Ancient Monuments

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Two bastles, an 18th century farmhouse and associated enclosures at Black Middings

A Scheduled Monument in Tarset, Northumberland

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Latitude: 55.204 / 55°12'14"N

Longitude: -2.3576 / 2°21'27"W

OS Eastings: 377336.91979

OS Northings: 590028.634918

OS Grid: NY773900

Mapcode National: GBR C8Z8.CB

Mapcode Global: WH8ZY.RGJD

Entry Name: Two bastles, an 18th century farmhouse and associated enclosures at Black Middings

Scheduled Date: 27 June 1973

Last Amended: 27 January 1994

Source: Historic England

Source ID: 1011643

English Heritage Legacy ID: 23224

County: Northumberland

Civil Parish: Tarset

Traditional County: Northumberland

Lieutenancy Area (Ceremonial County): Northumberland

Church of England Parish: Falstone with Greystead and Thorneyburn

Church of England Diocese: Newcastle


The monument, which is sometimes also referred to as Black Middens, includes a
well preserved 16th century bastle or defensible farmstead, an 18th century
farmhouse, the remains of a second bastle which survives in use as a
sheepfold, and a group of enclosures representing an associated inner field
system and the beginnings of a larger outer field system. The second bastle,
most of the walls of which now stand only to a few courses, is the usual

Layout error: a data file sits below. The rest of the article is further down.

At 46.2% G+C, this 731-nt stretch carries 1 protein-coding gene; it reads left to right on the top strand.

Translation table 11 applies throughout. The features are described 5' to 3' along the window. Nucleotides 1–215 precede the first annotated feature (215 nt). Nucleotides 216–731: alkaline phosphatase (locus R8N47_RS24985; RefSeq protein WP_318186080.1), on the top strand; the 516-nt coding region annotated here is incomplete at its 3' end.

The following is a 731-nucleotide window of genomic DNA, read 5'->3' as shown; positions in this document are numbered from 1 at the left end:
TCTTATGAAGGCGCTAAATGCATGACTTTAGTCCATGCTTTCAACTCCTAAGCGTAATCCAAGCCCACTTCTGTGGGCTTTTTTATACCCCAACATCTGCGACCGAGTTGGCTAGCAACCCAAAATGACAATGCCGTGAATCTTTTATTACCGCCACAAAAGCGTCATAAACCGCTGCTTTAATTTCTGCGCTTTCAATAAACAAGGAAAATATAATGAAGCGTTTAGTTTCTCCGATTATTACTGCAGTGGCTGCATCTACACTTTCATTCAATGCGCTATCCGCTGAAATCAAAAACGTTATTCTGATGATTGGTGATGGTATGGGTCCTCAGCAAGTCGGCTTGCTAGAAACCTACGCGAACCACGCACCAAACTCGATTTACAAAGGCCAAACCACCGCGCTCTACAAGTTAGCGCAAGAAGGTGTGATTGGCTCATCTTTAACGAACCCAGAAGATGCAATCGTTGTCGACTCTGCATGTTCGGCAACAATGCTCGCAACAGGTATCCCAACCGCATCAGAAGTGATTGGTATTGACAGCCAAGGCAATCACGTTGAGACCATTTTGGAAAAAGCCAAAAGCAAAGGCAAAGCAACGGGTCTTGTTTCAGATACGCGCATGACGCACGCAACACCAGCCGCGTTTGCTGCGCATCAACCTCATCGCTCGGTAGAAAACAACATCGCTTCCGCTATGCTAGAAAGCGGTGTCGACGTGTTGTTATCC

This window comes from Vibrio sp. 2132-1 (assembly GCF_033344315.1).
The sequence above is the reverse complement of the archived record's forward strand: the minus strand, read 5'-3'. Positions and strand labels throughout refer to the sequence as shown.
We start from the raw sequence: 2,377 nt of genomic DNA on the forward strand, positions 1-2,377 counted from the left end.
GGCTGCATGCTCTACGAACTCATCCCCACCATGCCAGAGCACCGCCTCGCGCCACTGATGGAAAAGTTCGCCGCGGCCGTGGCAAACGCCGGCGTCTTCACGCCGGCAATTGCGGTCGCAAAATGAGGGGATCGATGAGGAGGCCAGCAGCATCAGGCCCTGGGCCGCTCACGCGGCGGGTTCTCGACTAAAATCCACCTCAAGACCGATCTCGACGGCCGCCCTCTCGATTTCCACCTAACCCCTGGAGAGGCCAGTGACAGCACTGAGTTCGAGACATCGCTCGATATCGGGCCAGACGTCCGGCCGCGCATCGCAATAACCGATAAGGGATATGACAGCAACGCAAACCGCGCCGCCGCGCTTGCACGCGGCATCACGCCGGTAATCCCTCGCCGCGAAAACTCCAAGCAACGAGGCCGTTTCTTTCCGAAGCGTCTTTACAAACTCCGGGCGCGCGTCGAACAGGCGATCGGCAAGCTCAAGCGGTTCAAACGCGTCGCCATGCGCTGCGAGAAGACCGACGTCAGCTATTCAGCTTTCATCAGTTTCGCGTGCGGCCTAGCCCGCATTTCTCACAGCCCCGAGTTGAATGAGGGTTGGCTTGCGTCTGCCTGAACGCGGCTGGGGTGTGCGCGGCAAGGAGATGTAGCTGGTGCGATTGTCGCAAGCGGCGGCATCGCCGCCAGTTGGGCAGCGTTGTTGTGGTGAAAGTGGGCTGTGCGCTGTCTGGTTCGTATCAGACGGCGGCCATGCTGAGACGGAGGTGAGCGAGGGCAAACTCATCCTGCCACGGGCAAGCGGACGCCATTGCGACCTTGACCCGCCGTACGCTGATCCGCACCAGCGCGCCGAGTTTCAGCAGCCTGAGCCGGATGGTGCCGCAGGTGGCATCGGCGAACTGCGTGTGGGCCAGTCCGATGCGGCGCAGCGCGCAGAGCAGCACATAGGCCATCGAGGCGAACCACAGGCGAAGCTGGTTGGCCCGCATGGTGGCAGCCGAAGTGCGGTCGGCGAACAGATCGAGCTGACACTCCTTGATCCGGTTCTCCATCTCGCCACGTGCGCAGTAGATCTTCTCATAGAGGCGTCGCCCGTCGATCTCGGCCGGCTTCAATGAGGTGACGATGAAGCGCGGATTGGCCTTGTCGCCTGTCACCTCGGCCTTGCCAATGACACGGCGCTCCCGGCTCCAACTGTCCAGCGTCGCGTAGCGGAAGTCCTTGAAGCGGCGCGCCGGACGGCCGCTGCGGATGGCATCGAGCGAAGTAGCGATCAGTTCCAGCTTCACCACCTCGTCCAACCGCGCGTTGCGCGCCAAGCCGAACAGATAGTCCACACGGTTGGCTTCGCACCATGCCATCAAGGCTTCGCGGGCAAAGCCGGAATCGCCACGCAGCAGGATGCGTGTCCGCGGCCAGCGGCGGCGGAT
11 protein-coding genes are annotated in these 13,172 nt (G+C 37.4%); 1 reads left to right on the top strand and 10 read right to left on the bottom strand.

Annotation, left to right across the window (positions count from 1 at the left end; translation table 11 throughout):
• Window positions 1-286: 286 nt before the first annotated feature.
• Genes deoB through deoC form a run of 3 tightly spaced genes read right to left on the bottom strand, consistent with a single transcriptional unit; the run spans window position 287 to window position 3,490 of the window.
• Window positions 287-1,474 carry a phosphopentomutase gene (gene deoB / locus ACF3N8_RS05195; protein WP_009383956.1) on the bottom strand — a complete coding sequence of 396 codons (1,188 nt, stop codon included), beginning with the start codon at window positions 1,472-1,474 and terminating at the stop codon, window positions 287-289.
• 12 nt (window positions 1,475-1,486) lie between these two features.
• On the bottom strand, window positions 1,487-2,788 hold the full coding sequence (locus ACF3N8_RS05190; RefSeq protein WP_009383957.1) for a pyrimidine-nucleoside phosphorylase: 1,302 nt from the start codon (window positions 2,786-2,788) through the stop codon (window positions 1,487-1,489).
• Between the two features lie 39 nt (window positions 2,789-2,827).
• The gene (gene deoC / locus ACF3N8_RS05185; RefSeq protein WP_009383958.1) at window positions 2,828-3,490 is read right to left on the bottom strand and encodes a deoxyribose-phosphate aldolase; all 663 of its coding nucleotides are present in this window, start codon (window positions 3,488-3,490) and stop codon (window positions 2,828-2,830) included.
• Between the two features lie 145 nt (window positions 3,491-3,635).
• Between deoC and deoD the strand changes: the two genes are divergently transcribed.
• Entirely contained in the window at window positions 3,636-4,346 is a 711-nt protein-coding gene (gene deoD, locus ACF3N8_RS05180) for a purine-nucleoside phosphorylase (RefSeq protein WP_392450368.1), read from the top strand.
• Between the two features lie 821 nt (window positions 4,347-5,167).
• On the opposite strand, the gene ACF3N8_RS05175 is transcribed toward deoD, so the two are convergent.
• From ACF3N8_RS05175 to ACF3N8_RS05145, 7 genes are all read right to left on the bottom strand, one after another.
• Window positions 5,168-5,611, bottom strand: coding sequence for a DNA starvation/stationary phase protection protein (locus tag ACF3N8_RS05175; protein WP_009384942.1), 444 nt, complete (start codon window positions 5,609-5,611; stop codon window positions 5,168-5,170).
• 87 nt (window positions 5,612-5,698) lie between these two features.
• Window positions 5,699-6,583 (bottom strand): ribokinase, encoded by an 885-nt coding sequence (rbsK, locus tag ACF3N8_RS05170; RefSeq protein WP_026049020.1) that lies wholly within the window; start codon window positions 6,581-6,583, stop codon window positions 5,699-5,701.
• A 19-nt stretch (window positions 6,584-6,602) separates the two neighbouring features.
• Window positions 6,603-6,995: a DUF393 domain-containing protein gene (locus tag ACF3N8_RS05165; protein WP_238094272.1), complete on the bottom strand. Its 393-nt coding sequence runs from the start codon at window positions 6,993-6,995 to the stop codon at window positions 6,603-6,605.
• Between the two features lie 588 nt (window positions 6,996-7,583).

rectangular structure, measuring 9.5m x 7.5m, with a small walled enclosure to
the north east. It is identified as a former bastle because of the thickness
of its surviving walls which, in places, are over 1m wide. The east wall
survives up to 2m high. Bastles were, on occasion, built in groups for common
protection, hence it is likely that both bastles at this site were constructed
and used around the same time. The first bastle remains largely intact, with
only its roof missing, and measures 7.3m x 10.4m x c.8m high to the gable
ridge. Its walls are 1.4m thick and it illustrates the usual arrangement of a
two storey structure with steeply pitched gables; the ground floor was used
for storage and occasional shelter of animals, and the upper floor served as
living quarters. The stumps of the original raised cruck roof survive. It is
of the rarer type of bastle in which the ground floor had a timber ceiling
instead of a vaulted stone roof. An original ventilation slit can be seen on
the ground floor of the north west gable end and two later windows in the
upper storey of the south west wall. There are two doorways in the south west
wall, one leading into the basement and the other into the upper floor. Both
are 18th century replacements of original doorways and are wider than the 16th
century doors would have been, since the defensive function of narrow doors
was no longer necessary by that time. The upper door was also heightened by
incorporating two original windows whilst the original ladder access to the
upper floor was replaced by an outer staircase. At about this time or slightly
later, a new farmhouse was built immediately south east of the bastle,
partially on the foundations of an older building or enclosure which extended
6m beyond the south east end of the farmhouse. Little remains standing of this
later farmhouse but the bastle survived due to its continued use as a cattle